By Eric Snyder, Director, Product Management for New York Life Investments
We’ve seen a remarkable u-turn in interest rate expectations over the past 12 months. In November 2018, the yield on the 10-year U.S. Treasury note was as high as 3.24% and by Labor Day 2019 it had dropped all the way to 1.47%. Investment-grade municipal bond yields tracked a similar decline, peaking at 3.08% last November 1 and declining to 1.65% over nearly the same period.
The intensifying U.S/China trade war, slowing economic growth, and even this summer’s 2-year/10-year Treasury yield curve inversion has sparked fears that a recession could be looming. Now some market experts are predicting that long-term rates in the U.S. will continue to decline, potentially even to zero. Here’s the catch: none of the top prognosticators have been consistently correct in predicting the direction of rates or where the fixed income market is headed. What might happen to municipal bonds if they are wrong?
This question may be causing some investors to second-guess entering the municipal market. It can be easy for investors to stray from long-term goals by attempting to time market fluctuations with short-term investment decisions. We don’t view an allocation to municipal bonds as a tactical trade, but rather as a dedicated part of a complete asset allocation meant to be held for the long-term, regardless of interest rate movements. Let’s consider the key reasons why.
Munis Are Not Highly Correlated To Rates
Price movements in the municipal bond market do not move in lockstep with U.S. Treasuries.
Over the trailing 10-year period from 8/31/2009 to 8/31/2019, there were three periods where the 10-year U.S. Treasury rose by 100 bps or more. As noted in the chart below (Figure 1), investment-grade municipal bond returns during these periods were only moderately correlated to U.S. Treasury rate increases.
Figure 1: Bloomberg Barclays Municipal Bond Index correlations to the Bloomberg Barclays U.S. Treasury Index during rising rate periods of 100 bps or more 8/31/2009 – 8/31/2019
Bloomberg Barclays Municipal Bond Index correlations to the Bloomberg Barclays U.S. Treasury Index during rising rate periods of 100 bps or more 8/31/2009-8/31/2019. Source: Morningstar, FRED, as of 8/31/2019.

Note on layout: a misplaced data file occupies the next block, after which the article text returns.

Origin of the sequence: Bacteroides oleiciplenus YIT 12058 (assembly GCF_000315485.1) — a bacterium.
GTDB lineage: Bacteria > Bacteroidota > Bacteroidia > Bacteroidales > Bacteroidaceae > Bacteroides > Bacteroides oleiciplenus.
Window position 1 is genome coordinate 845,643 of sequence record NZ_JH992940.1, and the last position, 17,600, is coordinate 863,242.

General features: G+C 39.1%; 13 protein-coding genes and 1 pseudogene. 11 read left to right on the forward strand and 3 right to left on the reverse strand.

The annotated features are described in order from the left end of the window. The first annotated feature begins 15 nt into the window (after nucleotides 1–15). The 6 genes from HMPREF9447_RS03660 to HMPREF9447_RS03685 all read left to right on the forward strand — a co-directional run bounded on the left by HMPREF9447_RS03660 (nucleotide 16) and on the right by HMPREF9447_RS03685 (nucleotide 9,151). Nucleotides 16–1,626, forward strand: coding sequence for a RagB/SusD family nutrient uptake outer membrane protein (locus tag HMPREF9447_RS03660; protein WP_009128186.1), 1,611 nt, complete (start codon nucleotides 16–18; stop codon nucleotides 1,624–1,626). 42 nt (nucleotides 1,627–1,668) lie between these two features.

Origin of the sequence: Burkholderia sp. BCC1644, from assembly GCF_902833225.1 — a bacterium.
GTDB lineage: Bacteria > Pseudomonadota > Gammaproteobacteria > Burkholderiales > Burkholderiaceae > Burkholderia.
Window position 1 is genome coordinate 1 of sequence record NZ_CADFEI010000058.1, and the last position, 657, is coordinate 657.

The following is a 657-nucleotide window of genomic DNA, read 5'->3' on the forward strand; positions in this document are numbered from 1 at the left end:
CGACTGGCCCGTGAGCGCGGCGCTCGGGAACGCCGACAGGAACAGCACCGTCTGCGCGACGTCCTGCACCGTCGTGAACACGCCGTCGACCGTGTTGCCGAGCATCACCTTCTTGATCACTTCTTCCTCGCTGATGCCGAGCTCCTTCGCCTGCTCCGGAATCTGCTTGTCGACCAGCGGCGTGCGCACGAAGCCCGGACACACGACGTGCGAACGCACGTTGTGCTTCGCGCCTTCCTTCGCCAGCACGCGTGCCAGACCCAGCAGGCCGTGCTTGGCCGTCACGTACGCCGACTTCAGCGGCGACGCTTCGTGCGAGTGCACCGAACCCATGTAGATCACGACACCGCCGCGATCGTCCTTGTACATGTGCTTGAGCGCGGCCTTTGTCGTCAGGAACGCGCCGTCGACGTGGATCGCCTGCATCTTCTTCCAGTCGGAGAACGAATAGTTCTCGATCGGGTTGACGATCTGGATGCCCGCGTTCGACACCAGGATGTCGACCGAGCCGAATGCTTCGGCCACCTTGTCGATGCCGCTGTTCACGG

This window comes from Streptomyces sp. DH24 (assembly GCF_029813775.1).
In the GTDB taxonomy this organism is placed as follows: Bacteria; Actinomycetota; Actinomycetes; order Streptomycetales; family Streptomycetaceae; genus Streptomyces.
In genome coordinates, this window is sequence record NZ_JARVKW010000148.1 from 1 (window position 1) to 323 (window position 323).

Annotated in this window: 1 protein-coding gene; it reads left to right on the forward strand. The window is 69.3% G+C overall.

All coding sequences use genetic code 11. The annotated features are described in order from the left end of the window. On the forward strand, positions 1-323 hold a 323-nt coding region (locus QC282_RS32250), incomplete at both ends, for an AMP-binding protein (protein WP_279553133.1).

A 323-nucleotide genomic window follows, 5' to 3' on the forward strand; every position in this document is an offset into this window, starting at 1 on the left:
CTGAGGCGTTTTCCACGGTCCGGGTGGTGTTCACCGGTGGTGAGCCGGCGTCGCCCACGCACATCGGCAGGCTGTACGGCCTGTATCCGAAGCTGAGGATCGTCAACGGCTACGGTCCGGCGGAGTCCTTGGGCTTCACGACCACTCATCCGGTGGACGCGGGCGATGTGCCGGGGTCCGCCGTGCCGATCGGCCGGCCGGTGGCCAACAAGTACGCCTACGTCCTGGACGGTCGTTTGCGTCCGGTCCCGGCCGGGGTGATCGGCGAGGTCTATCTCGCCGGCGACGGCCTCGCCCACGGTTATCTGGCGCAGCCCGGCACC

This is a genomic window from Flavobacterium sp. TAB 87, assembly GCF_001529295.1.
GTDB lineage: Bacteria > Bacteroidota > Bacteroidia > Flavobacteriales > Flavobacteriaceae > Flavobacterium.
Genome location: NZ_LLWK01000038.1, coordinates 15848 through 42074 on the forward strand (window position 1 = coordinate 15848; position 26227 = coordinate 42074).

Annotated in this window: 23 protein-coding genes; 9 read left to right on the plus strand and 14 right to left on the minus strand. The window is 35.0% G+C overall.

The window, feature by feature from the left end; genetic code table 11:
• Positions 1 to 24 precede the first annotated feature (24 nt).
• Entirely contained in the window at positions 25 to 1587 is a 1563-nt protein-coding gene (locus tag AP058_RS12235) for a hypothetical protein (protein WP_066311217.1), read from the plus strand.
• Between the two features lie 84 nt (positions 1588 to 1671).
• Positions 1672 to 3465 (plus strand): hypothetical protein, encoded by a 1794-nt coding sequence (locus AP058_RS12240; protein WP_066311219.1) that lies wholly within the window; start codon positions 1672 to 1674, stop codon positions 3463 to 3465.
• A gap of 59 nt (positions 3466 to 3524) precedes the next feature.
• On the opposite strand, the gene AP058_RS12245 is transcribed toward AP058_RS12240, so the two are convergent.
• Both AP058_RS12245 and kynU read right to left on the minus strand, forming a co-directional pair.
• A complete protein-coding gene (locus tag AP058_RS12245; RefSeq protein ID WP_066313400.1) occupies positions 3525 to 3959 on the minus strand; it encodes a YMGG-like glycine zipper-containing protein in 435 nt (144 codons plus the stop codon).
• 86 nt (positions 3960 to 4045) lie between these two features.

The modest correlation between municipal bond prices and U.S. Treasury yields signals that regardless of the interest rate environment, investors receive diversification benefits from holding municipal bonds over time.
Holding Period Matters
The lower correlation between these asset classes also underscores the importance of investors not getting caught up in trying to time the muni market. Attempting to tactically buy or sell municipal bonds doesn’t necessarily protect investors from losses and could potentially limit total returns over time.
To confirm this, we looked at rolling municipal index returns over the same 10-year period, measuring the returns for Investment Grade, High Yield, Taxable, Short-Term, and Insured municipal bonds (Figure 2).
Figure 2: Rolling municipal index total returns 8/31/2009 – 8/31/2019
Source: Morningstar. Measures the performance of the Bloomberg Barclays Municipal Index (Investment Grade), Bloomberg Barclays High Yield Municipal Index (High Yield), Bloomberg Barclays Taxable Municipal Index (Taxable), Bloomberg Barclays Municipal Bond 3-Year (2-4) Index (Short-Term), and Bloomberg Barclays Insured Municipal Index (Insured) during all rolling periods from 8/31/2009 – 8/31/2019. Returns longer than 12-months are annualized. Past performance is no guarantee of future results, which will vary. It is not possible to invest directly in an index.
What we found is that when municipal bonds were held for 24 months or more, none of the major indices produced a negative return over any single rolling period. In fact, holding period mattered, as indicated by the worst-case returns column in figure 2. Total return potential increased incrementally with each step up in holding time. These results are evidence of the benefits of holding municipal bonds for the long-term and demonstrate how attempting to time a tactical allocation in this asset class can lead to poorer outcomes for investors.
Heightened Demand Supports Municipals
It is clear that investors are continuing to see value in municipal bond funds. The demand is, in part, being driven by the fact that for investors seeking tax-exempt income, municipal bonds are the only game in town. Underscoring this is the reality that efforts by lawmakers to remove the State and Local Tax (SALT) income tax deduction cap of $10,000–set into law as part of the 2017 Tax Cuts and Jobs Act–are not expected to advance anytime soon.2 In August alone, the asset class saw $9.1 billion in positive flows, continuing a steady 2019 trend.3
Active Management Matters
Regardless of the interest rate environment, municipal bonds should continue to be an important part of a diversified, long-term asset allocation. Our perspective remains that a strategic allocation to municipal bonds can also be enhanced via the benefits of active management. As uncertainty in the fixed income markets persists, active managers that are able to take advantage of price weaknesses and market dislocations are well-positioned to add significant outperformance over passive approaches.
1. Source: U.S. Department of the Treasury as of 9/12/2019. Investment-grade municipal bonds represented by the Bloomberg Barclays Municipal Bond Index.
2. “State and Local Tax Deduction Caps May Get Another Look,” Forbes, September 11, 2019.